Plaistow land grabbers dig in
- Credit: Archant
Gardeners have been cultivating Newham’s soil for generations, whether in one of the borough’s parks, in their gardens or in an allotment.
For some green-fingered folk the planting of cabbages, beans and brussels sprouts has even been an act of protest.
In July 1906 a band of men led by Benjamin Cunningham, a coal trader and councillor, occupied a piece of wasteland in Plaistow to protest against a rise in unemployment following the Boer War.
Cunningham was moved by the plight of the working man and angry about how those who wanted to work were described as idle scroungers.
So with a group of men aged between 25 and 66, he set up a work camp on a patch of ground owned by the West Ham Corporation between North Street Passage and St Mary’s Road. They started to dig the soil and sow seeds in triangle shaped beds.
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It became known as “Triangle Camp” with the slogan “What will the harvest be?” daubed in white paint across a rear boundary wall.
Plaistow’s land grabbers soon set up their own “Triangle Hotel”, a makeshift tent to house the novice gardeners – many of whom were middle-aged with families to feed and support.
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A camp flag was raised and a band was set up with the men and supporters entertaining themselves with sing-alongs.
Their cause gained the backing of hundreds of people including the local MP Will Crook, playwright George Bernard Shaw and Henry Rider Haggard, author of King Solomon’s Mines. All were united in support of the men – who would work a full shift to show their willingness to work – donating food, seeds and money.
“As a protest it was quite a spectacle. The men were creative and imaginative and made the protest fun,” said the University of Stirling’s John Field, author of Working Men’s Bodies.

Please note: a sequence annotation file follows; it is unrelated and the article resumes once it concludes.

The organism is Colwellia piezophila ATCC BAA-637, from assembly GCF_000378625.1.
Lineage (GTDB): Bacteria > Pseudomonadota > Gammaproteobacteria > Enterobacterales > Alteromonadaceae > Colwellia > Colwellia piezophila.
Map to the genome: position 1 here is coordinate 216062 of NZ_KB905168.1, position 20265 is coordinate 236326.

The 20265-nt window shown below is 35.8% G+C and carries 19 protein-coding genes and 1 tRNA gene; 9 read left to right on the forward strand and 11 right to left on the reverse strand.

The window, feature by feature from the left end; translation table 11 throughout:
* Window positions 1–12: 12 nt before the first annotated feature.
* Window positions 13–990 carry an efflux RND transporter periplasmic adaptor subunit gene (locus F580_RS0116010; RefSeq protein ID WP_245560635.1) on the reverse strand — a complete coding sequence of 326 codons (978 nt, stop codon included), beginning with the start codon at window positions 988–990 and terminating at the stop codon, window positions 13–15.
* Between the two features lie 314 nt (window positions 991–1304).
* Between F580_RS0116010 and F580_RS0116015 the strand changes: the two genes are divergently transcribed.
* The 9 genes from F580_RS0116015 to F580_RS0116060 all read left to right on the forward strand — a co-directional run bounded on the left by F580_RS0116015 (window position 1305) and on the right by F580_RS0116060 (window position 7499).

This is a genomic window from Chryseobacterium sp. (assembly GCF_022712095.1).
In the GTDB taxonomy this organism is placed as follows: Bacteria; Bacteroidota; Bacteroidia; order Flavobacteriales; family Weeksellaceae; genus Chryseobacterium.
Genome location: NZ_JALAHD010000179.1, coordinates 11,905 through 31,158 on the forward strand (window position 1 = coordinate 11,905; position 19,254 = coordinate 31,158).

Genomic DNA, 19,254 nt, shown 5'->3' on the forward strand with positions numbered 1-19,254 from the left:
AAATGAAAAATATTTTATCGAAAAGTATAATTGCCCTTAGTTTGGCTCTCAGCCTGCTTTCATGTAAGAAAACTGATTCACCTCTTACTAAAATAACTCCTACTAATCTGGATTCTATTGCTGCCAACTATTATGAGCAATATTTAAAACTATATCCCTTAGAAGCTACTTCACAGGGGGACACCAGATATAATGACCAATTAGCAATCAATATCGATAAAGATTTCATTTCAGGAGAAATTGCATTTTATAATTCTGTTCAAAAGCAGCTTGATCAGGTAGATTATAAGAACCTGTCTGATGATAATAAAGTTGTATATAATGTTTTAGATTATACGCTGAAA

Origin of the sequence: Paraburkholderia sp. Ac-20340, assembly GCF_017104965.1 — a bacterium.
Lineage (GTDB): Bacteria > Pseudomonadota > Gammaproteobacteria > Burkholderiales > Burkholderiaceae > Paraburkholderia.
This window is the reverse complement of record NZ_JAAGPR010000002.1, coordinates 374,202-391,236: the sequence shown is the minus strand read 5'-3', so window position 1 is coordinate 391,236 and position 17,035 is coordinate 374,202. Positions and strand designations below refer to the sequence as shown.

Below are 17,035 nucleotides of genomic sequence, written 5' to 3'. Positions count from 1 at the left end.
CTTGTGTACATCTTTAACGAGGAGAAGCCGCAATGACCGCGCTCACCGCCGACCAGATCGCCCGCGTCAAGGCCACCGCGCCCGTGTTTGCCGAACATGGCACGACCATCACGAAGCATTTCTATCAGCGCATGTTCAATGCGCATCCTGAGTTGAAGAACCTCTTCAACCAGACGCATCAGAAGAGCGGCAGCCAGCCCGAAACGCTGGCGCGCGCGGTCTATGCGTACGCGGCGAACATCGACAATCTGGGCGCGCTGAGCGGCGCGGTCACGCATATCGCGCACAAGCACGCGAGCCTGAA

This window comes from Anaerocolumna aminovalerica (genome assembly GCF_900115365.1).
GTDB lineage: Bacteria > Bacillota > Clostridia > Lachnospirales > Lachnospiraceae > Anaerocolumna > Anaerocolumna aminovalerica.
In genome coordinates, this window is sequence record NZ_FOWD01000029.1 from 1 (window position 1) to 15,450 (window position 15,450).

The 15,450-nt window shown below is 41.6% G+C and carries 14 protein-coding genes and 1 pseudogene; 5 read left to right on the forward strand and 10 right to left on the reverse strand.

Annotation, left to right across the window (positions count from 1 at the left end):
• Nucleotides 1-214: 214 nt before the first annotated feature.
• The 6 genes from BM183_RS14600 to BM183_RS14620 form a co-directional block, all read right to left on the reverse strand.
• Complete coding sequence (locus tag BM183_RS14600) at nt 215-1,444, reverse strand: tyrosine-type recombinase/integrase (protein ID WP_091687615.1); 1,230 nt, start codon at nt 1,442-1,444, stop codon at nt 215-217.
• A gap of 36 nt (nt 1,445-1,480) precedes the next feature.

West Ham Corporation, the council at the time, viewed the men as squatters and through the courts a notice was served telling them to get off the corporation’s land. When it was delivered, Cunningham set fire to it.
Ratcheting up the pressure, the corporation sent in its own officers led by George Blain, who actually gave money to the men when he arrived.
The second attempt was thwarted when 3,000 supporters turned out to block the eviction. But a third attempt succeeded after the council’s officers and police arrived in even greater numbers.
Cunningham and some of his followers were put in prison for contempt of court. By August 4 the protest was over.
The leader and his men knew a spectacle would gain their cause more attention. Mr Field says: “He seemed to have had a touch of the Ken Livingstone about him. He seems to have had a sense of drama which gave the protest wider appeal. And afterwards he went on stage at the Palace Theatre in Bow to reenact the story. It was pretty popular, running for several nights.
“It’s one of the few protests at the time which took on the view the unemployed are scroungers. Most work camps were set up for the unemployed and not by them as with the Plaistow land grabbers.
“The problem wasn’t that they were idle. It was the lack of jobs.”